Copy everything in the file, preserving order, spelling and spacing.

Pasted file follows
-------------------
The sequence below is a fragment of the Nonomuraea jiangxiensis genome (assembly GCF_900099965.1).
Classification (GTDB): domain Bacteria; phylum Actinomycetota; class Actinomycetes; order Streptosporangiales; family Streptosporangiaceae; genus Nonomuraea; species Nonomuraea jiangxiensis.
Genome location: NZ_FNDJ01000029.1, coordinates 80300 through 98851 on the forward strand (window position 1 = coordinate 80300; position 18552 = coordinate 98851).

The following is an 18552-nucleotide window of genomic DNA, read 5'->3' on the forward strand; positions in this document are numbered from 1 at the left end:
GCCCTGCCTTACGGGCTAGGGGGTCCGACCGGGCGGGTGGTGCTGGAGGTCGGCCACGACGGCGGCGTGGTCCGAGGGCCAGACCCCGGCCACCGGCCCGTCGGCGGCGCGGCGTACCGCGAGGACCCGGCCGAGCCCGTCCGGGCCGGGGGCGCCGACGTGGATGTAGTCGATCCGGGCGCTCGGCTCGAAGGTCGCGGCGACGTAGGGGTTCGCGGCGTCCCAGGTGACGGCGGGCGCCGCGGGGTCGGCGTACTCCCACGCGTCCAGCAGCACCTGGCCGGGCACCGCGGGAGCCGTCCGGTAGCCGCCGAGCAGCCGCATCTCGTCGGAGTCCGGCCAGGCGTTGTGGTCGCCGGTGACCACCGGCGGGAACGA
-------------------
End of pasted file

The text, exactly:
The sequence below is a fragment of the Nonomuraea jiangxiensis genome (assembly GCF_900099965.1).
Classification (GTDB): domain Bacteria; phylum Actinomycetota; class Actinomycetes; order Streptosporangiales; family Streptosporangiaceae; genus Nonomuraea; species Nonomuraea jiangxiensis.
Genome location: NZ_FNDJ01000029.1, coordinates 80300 through 98851 on the forward strand (window position 1 = coordinate 80300; position 18552 = coordinate 98851).

The following is an 18552-nucleotide window of genomic DNA, read 5'->3' on the forward strand; positions in this document are numbered from 1 at the left end:
GCCCTGCCTTACGGGCTAGGGGGTCCGACCGGGCGGGTGGTGCTGGAGGTCGGCCACGACGGCGGCGTGGTCCGAGGGCCAGACCCCGGCCACCGGCCCGTCGGCGGCGCGGCGTACCGCGAGGACCCGGCCGAGCCCGTCCGGGCCGGGGGCGCCGACGTGGATGTAGTCGATCCGGGCGCTCGGCTCGAAGGTCGCGGCGACGTAGGGGTTCGCGGCGTCCCAGGTGACGGCGGGCGCCGCGGGGTCGGCGTACTCCCACGCGTCCAGCAGCACCTGGCCGGGCACCGCGGGAGCCGTCCGGTAGCCGCCGAGCAGCCGCATCTCGTCGGAGTCCGGCCAGGCGTTGTGGTCGCCGGTGACCACCGGCGGGAACGA